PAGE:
Eastern Monarch Fall 2022 Report #2
published: September 29, 2022
From peninsulas to coastal ports, Journey North volunteers are documenting monarch roosting behavior. Early in September, monarch roosts numbers kept increasing along the shores of the Great Lakes. Mid September, volunteers observed roosts in the central U.S. This week, volunteers are observing roosts in Texas. Along the Atlantic Flyway, the Delaware Bay and the Chesapeake Bay continue to be hotspots for roost activity.
All these observational reports tell us much about habitat needs and migratory pathways during this critical stage of the monarch annual life cycle.
Along Lake Michigan
Opal in Peninsula Point, MI counted about 500 monarchs in roosts: “Slowly streamed into the point throughout the day, with most roosting high in the cedars and some in the line Hawthorn tree. 9/22/22 remained at the point due to on/off rain showers/wind/clouds. Waiting to see if they leave late afternoon when front clears out. It’s Peak Migration here…this may be the last group we see for the season. They roost just for the night, then out the next morning. They leave Peninsula Point in Stonington, MI, cross Lake Michigan to get to the Door County Peninsula in Wisconsin. They fly south to Door County.” (09/22/2022)
Along Lake Erie
Darlene in Point Pelee National Park, ON counted an estimated 2725 monarchs: “Point Pelee National Park at the Tip 4:55-7:25pm sunset 7:20…Most roosts were in the exact same location as previous evening although some were less dense. Discovered a couple new clusters at Tip shuttle stop & a few more in trees on east beach. Strong west wind vigorously tossing around tree branches; monarchs are on east side of trees. Decreased but still strong wind will carry through 9/27. They may be here another day. Hurricane Ian is looming south in Florida. We shall see if they cross the lake on 9/28.” (09/26/2022)
Then on the next day, Darlene counted an estimated 5600 monarchs in various roost locations: “Same roosts…locations as last two evenings, south of Sparrow Field and Tip shuttle stop & east side seen from beach. Had a count of about 2600…until around 6pm when many witnessed a sudden arrival of monarchs over treetops. They flew to & joined established clusters doubling the earlier count. Monarchs roosted in Hackberry, basswood trees & Virginia creeper from 5’ up to 50’ high, all in sheltered areas. South of Sparrow Field they were on east sides of trees. Shuttle stop they were on south sides of trees & on east beach they roosted on east side of trees.” (09/27/2022)
Elizabeth in Port Rowan, ON estimated over 1000 roosting in nearby trees. (09/22/2022)
Along Lake Ontario
Thomas in Newcastle, ON: “Saw at least 300 monarchs today in 1 hour flying west along the waterfront and clustering in roosts. Most monarchs all year, numbers were staggering.” (09/14/2022)
Along Lake Heron
Nicole in East Tawas, MI: “I saw 3 different groups [totally about 100 monarchs]…plus more landing.” (09/22/2022)
Central Flyway: Tale of Two Wichitas: Kansas and Texas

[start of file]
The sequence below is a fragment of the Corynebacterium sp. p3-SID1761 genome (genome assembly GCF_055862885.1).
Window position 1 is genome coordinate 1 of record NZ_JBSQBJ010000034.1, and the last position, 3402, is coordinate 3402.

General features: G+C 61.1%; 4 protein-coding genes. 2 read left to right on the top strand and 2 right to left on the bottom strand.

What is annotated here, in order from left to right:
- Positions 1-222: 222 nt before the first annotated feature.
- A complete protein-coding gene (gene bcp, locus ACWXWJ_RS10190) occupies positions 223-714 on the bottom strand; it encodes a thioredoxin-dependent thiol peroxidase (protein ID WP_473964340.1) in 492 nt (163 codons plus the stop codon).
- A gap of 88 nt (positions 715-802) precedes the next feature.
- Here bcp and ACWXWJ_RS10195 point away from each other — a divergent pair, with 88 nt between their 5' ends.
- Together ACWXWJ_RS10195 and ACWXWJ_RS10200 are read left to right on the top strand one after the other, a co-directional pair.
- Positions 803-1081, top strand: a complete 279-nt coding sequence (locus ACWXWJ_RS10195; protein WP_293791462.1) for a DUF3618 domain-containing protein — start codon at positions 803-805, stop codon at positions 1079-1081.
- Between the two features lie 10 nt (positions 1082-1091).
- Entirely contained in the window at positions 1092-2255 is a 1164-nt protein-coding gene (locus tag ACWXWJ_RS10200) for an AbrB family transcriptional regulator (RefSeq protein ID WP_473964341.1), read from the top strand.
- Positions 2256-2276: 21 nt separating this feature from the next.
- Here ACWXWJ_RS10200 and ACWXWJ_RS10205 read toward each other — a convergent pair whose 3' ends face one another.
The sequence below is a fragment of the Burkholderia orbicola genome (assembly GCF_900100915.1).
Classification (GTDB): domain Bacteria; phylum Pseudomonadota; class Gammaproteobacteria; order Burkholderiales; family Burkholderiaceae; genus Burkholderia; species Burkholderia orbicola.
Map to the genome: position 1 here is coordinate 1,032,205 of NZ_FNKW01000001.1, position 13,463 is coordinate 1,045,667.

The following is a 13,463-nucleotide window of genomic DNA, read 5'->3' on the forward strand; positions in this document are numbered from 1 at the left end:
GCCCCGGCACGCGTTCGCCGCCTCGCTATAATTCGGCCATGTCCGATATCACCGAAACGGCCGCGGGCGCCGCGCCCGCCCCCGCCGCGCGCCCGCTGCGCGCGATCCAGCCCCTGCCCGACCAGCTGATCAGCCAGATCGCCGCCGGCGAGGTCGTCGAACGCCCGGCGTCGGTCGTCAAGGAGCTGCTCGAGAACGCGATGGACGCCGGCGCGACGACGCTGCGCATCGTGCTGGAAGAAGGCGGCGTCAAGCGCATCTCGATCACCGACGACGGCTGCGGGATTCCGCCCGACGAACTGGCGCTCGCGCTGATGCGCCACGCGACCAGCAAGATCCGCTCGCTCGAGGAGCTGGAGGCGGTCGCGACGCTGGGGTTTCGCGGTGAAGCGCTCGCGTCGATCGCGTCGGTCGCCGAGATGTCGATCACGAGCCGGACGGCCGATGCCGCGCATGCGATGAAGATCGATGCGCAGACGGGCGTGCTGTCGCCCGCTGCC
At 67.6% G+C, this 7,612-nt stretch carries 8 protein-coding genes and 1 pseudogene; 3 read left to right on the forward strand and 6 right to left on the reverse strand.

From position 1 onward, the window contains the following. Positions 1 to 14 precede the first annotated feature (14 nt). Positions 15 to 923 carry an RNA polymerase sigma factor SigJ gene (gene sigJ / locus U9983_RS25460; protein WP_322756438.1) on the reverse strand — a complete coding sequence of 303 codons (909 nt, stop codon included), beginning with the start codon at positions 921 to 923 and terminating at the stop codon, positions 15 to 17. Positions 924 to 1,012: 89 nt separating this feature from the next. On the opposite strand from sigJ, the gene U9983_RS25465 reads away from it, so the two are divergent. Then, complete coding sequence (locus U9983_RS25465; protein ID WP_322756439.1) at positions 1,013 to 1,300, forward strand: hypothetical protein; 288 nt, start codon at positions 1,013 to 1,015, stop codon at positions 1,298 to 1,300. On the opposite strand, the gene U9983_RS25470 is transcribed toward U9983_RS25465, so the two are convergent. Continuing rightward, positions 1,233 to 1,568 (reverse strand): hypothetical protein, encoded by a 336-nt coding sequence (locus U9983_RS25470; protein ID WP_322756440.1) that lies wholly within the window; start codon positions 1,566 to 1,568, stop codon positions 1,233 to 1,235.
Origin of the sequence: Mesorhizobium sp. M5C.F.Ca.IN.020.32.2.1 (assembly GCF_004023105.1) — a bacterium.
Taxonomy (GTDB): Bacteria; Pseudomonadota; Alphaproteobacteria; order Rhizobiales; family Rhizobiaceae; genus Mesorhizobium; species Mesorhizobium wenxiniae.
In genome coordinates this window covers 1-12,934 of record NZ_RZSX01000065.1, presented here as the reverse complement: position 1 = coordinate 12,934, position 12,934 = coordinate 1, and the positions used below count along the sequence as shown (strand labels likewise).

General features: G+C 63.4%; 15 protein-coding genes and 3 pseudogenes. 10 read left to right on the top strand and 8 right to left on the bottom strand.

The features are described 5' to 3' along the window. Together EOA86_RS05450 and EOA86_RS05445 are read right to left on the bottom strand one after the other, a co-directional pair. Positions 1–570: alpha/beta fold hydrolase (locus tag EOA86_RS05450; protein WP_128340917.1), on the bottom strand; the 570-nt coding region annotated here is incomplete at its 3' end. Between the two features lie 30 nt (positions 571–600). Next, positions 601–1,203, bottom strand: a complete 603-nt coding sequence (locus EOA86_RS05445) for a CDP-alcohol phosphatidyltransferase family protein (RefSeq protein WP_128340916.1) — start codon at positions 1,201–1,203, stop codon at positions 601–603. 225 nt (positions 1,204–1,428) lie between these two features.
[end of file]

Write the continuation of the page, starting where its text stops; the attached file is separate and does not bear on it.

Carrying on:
Gary in Wichita, KS: “Estimated roost size of 50. Saw them there singly or in small groups. Temperature around 60 degrees. Little to no wind.
Picture taken at approx. 7:30 AM.” (09/24/2022)
Lynn in Wichita Falls, TX: “Saw a roost of 100 or more in the hackberry, willow, wooded area along the chat trail in Lake Wichita park. Wonderful sight!!!” (09/27/2022)
Peak Migration Events
Peak migration events were largely concentrated in the Midwest and along the Atlantic coast. Many observers are worried about the impact of severe weather events.
Atlantic Coast Migration Happenings
Bob in Cape May Point, NJ: “Migration is underway here at Cape May point NJ. At least 4 roosts were sighted Sunday night/Monday morning, the largest was reported to be 600+ monarchs. There is growing concern about the hurricane off the Gulf Coast of Fl. The NJ monarchs will have to fly through it on their way to Mexico if current predictions hold.” (09/26/2022)
Barbara in West Gilgo Beach, NY: “On a partly cloudy afternoon with temps in the low 60’s and a strong SW @ 25 mph I spotted 93 monarchs from 12-4 pm. Around 4 pm the clues moved in and the sky got dark, within 2 hours we had rain storms that continued throughout the night.” (09/25/2022)
James in Rule, TX: “Estimated 100 but actual count is probably much higher. A cold front moved through yesterday (09/25) with continued northerly winds though this morning. Was out for about 15 minutes and was able to count 100 or more in that time. I was able to identify them as they flew over. I was making sure because we have had quite a number of smaller Queen Butterflies in the area over the past few days….I counted the number of butterflies in a given time that fly through the area and usually multiply by two to account for the front yard also, especially when there are a large number as there was today. I normally count for 10 to 15 minutes. Picture is of my “counting site”. Most of the Monarchs through the day were flying between “head high” to the top of the trees, say 30 feet or so. All have been flying south with the breeze, which has been consistent at about 10-15 mph from the northeast through the day. Very few stopped on what few flowers I have. The local drought is much worse than even a few miles to our north and south where much more precipitation has fallen; and where there are many more flowers. When I put the sprinkler on in the front yard this afternoon, seemed like every butterfly around came to “play” in the spray. A further note - All of the butterflies I’ve see these past few days; Monarchs and Queens, all look quite healthy and strong.(09/26/2022)
Moving into Mexico
Adriana in Monterrey, N.L.: “100. Migración. En conjunto.” (09/25/2022)